Under a macroscope
A theoretical dark matter particle called a macro would have to be about 1 square micrometer in size traveling at hypersonic speed to kill a person, Lisa Grossman reported in “Dark matter particles won’t kill you. If they could, they would have already” (SN: 8/31/19, p. 4).
A macro that size would deposit as much energy as a metal bullet and vaporize tissue, researchers theorize.If a macro “were to deposit energy in tissue, it would do likewise in any other kind of matter, such as the atmosphere, no?” reader Clay Naff asked. “We’d expect a superheated atmosphere rather than riddled bodies, wouldn’t we?”
If macros exist, then they could interact with the atmosphere as they fall to Earth, says physicist Glenn Starkman of Case Western Reserve University in Cleveland. The amount of energy that macros release into the atmosphere would depend on the particles’ size, which is still an unknown. Micrometer-sized macros would hold on to most of their energy, contributing little heat to the atmosphere, whereas larger macros would release most of their energy. Either way, macro strikes would be too few and far between to superheat the atmosphere — or kill millions of people, Starkman says. Cosmic ray detectors may be able to pick up macros falling to Earth, Starkman suggests. “The point is that the rare events are detectable — one person killed (or not), a cosmic ray detector alerted (or not).”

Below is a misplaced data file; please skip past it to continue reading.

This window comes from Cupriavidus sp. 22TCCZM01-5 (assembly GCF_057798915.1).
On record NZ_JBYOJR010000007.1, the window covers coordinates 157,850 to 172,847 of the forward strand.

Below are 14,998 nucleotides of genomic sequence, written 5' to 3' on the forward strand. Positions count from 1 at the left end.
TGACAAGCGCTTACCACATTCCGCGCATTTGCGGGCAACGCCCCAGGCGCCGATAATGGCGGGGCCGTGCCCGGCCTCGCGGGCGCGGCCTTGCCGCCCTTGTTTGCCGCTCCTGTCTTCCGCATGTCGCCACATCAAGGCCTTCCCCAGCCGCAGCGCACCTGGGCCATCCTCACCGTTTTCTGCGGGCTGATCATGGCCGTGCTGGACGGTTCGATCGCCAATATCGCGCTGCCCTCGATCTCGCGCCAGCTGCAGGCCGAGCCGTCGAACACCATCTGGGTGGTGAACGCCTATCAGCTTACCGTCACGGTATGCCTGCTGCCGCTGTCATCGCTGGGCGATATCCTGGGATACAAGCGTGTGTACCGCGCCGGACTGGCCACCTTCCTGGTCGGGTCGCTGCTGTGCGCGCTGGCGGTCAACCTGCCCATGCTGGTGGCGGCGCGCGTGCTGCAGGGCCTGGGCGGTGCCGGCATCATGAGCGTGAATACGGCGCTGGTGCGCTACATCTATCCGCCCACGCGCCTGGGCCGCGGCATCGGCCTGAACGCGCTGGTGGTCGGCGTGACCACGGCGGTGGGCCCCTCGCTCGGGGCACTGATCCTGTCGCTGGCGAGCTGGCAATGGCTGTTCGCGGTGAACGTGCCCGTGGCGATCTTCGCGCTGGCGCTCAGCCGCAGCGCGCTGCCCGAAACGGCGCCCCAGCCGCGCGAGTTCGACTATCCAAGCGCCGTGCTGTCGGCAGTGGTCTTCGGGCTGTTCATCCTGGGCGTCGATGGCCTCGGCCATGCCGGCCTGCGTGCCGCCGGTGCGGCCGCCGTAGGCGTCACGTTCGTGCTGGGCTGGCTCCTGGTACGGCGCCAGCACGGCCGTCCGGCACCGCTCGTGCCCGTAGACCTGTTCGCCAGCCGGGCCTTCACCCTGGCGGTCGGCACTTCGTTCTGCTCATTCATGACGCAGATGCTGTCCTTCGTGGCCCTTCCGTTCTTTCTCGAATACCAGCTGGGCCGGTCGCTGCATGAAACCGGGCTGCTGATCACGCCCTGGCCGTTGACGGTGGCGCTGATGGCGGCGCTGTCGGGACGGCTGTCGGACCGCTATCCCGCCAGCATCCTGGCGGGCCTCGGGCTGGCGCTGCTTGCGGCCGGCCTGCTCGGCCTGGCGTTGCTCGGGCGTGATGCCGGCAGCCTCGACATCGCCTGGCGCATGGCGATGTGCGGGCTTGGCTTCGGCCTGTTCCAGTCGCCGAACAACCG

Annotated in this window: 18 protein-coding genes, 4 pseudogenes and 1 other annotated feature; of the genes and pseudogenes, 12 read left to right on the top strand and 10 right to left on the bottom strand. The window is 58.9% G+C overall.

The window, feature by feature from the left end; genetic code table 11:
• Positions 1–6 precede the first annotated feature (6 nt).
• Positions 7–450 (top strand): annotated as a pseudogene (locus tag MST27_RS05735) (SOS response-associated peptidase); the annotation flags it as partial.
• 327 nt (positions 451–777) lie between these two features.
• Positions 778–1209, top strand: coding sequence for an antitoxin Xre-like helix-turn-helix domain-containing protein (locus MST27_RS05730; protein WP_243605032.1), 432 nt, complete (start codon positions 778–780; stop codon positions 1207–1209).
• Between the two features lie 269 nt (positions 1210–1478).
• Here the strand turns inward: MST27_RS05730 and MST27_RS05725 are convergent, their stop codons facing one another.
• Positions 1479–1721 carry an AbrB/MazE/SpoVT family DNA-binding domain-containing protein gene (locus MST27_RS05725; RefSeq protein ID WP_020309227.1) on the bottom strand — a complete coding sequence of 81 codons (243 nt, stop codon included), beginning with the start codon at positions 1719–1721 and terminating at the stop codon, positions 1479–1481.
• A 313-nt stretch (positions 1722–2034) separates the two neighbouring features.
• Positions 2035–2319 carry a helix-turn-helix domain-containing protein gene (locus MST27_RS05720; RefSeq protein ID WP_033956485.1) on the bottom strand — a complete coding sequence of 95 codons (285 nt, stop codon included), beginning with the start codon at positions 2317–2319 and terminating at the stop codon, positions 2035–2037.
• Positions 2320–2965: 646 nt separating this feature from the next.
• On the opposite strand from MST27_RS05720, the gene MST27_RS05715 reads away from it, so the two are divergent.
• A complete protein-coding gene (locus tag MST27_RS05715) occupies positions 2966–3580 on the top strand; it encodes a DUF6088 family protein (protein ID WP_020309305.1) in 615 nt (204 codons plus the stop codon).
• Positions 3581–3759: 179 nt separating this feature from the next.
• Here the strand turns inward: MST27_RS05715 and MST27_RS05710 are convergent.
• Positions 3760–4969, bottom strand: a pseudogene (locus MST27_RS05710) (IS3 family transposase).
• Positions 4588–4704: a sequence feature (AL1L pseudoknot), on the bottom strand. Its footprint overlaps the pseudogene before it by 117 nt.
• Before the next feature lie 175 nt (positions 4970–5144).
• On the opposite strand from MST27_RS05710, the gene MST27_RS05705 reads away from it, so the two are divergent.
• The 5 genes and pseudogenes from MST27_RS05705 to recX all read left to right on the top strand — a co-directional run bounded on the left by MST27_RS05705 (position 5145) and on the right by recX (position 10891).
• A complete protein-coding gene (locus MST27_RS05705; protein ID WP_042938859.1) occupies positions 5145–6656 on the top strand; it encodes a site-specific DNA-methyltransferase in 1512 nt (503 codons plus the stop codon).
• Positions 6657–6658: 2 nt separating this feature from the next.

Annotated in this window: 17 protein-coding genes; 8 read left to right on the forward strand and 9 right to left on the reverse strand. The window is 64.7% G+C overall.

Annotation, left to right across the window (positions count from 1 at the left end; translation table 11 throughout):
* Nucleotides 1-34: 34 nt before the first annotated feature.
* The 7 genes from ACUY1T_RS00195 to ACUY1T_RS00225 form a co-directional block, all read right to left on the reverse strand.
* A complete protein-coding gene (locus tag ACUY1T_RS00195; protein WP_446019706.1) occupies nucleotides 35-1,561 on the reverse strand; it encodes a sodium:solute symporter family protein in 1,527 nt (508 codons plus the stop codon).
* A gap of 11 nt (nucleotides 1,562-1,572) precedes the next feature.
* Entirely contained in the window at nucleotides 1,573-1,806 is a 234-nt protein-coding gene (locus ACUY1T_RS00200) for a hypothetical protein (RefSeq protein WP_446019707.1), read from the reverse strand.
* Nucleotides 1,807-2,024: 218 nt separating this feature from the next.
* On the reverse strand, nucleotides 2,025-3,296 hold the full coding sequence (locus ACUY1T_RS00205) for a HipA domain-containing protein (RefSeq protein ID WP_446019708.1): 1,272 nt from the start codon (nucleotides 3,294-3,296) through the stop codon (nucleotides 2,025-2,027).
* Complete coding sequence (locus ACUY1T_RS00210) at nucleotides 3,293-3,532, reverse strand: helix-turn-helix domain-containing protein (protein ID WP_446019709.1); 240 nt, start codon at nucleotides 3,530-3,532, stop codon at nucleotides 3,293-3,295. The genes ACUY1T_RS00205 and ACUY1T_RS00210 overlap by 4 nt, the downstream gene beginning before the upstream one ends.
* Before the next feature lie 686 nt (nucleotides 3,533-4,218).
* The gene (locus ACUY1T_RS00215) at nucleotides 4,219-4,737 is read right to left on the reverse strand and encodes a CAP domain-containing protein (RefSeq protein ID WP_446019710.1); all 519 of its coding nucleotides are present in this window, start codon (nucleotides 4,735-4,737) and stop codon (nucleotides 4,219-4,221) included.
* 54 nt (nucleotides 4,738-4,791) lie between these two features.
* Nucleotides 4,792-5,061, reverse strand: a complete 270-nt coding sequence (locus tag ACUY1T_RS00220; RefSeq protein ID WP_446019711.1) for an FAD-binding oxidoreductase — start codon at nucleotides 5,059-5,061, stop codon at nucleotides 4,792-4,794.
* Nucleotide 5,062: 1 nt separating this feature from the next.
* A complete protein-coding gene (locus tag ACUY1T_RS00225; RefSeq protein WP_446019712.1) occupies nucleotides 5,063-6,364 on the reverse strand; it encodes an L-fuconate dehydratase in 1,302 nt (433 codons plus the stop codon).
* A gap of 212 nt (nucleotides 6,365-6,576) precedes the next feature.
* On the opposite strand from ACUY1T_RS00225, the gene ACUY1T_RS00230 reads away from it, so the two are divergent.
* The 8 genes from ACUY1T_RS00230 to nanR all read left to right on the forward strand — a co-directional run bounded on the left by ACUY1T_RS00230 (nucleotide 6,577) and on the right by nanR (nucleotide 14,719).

Researchers are using ancient spinning and weaving tools to unravel how people made textiles long ago, Amber Dance reported in “Textile archaeologists use ancient tools to weave a tapestry of the past” (SN: 8/31/19, p. 16).
Reader Duren Thompson was disappointed that the article didn’t mention other spinning wheels used before the wheel called the spinning jenny, invented in 1764 in England. Thompson noted that the story ignores “the early medieval Asian and Middle Eastern (and later medieval European) engineering innovations that laid the foundation for the spinning jenny.”Thompson is correct that the spinning jenny came after other thread-spinning wheels, says Eva Andersson Strand, director of the Centre for Textile Research at the University of Copenhagen. The first spinning wheel likely originated in Asia around the 11th century. Over the next few centuries, the technology spread to other parts of the world. Some notable wheels that came before the spinning jenny are the great wheel and the treadle wheel. But the spinning jenny was a key innovation in industrial weaving.